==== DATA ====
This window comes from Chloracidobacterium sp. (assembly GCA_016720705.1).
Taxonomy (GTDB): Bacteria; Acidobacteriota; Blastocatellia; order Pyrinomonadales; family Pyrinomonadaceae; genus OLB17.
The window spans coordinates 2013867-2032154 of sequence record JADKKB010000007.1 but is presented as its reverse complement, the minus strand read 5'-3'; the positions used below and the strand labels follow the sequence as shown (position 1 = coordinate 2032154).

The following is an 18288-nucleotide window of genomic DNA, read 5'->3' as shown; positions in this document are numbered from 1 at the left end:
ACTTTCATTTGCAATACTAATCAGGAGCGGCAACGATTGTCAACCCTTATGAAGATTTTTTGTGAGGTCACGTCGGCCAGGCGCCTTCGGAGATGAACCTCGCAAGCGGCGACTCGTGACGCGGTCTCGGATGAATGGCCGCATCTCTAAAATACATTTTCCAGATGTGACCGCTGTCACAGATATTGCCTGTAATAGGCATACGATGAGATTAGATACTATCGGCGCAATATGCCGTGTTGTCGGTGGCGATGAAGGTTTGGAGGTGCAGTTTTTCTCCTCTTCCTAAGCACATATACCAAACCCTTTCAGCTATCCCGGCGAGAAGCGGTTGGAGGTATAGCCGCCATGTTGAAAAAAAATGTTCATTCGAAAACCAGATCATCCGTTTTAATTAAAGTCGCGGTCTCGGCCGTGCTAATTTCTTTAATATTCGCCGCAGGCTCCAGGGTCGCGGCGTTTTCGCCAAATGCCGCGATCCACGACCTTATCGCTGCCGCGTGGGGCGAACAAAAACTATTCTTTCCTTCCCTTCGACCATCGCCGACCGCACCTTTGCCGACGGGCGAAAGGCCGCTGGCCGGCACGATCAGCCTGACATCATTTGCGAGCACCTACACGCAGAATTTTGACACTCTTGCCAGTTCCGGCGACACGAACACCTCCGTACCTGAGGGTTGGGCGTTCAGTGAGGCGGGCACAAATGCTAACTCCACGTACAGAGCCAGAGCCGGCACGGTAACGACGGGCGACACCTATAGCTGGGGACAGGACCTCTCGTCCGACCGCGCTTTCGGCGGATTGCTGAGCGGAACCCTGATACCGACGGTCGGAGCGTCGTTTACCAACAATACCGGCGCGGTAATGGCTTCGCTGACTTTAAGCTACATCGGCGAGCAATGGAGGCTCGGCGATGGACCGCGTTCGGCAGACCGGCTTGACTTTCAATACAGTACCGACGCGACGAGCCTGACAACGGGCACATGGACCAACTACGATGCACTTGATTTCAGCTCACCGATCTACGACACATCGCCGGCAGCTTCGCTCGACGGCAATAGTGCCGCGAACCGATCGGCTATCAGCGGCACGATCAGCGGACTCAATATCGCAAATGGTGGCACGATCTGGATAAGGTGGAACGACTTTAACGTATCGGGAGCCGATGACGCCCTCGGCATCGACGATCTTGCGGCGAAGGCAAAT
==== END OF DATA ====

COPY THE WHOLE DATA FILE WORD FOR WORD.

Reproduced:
This window comes from Chloracidobacterium sp. (assembly GCA_016720705.1).
Taxonomy (GTDB): Bacteria; Acidobacteriota; Blastocatellia; order Pyrinomonadales; family Pyrinomonadaceae; genus OLB17.
The window spans coordinates 2013867-2032154 of sequence record JADKKB010000007.1 but is presented as its reverse complement, the minus strand read 5'-3'; the positions used below and the strand labels follow the sequence as shown (position 1 = coordinate 2032154).

The following is an 18288-nucleotide window of genomic DNA, read 5'->3' as shown; positions in this document are numbered from 1 at the left end:
ACTTTCATTTGCAATACTAATCAGGAGCGGCAACGATTGTCAACCCTTATGAAGATTTTTTGTGAGGTCACGTCGGCCAGGCGCCTTCGGAGATGAACCTCGCAAGCGGCGACTCGTGACGCGGTCTCGGATGAATGGCCGCATCTCTAAAATACATTTTCCAGATGTGACCGCTGTCACAGATATTGCCTGTAATAGGCATACGATGAGATTAGATACTATCGGCGCAATATGCCGTGTTGTCGGTGGCGATGAAGGTTTGGAGGTGCAGTTTTTCTCCTCTTCCTAAGCACATATACCAAACCCTTTCAGCTATCCCGGCGAGAAGCGGTTGGAGGTATAGCCGCCATGTTGAAAAAAAATGTTCATTCGAAAACCAGATCATCCGTTTTAATTAAAGTCGCGGTCTCGGCCGTGCTAATTTCTTTAATATTCGCCGCAGGCTCCAGGGTCGCGGCGTTTTCGCCAAATGCCGCGATCCACGACCTTATCGCTGCCGCGTGGGGCGAACAAAAACTATTCTTTCCTTCCCTTCGACCATCGCCGACCGCACCTTTGCCGACGGGCGAAAGGCCGCTGGCCGGCACGATCAGCCTGACATCATTTGCGAGCACCTACACGCAGAATTTTGACACTCTTGCCAGTTCCGGCGACACGAACACCTCCGTACCTGAGGGTTGGGCGTTCAGTGAGGCGGGCACAAATGCTAACTCCACGTACAGAGCCAGAGCCGGCACGGTAACGACGGGCGACACCTATAGCTGGGGACAGGACCTCTCGTCCGACCGCGCTTTCGGCGGATTGCTGAGCGGAACCCTGATACCGACGGTCGGAGCGTCGTTTACCAACAATACCGGCGCGGTAATGGCTTCGCTGACTTTAAGCTACATCGGCGAGCAATGGAGGCTCGGCGATGGACCGCGTTCGGCAGACCGGCTTGACTTTCAATACAGTACCGACGCGACGAGCCTGACAACGGGCACATGGACCAACTACGATGCACTTGATTTCAGCTCACCGATCTACGACACATCGCCGGCAGCTTCGCTCGACGGCAATAGTGCCGCGAACCGATCGGCTATCAGCGGCACGATCAGCGGACTCAATATCGCAAATGGTGGCACGATCTGGATAAGGTGGAACGACTTTAACGTATCGGGAGCCGATGACGCCCTCGGCATCGACGATCTTGCGGCGAAGGCAAAT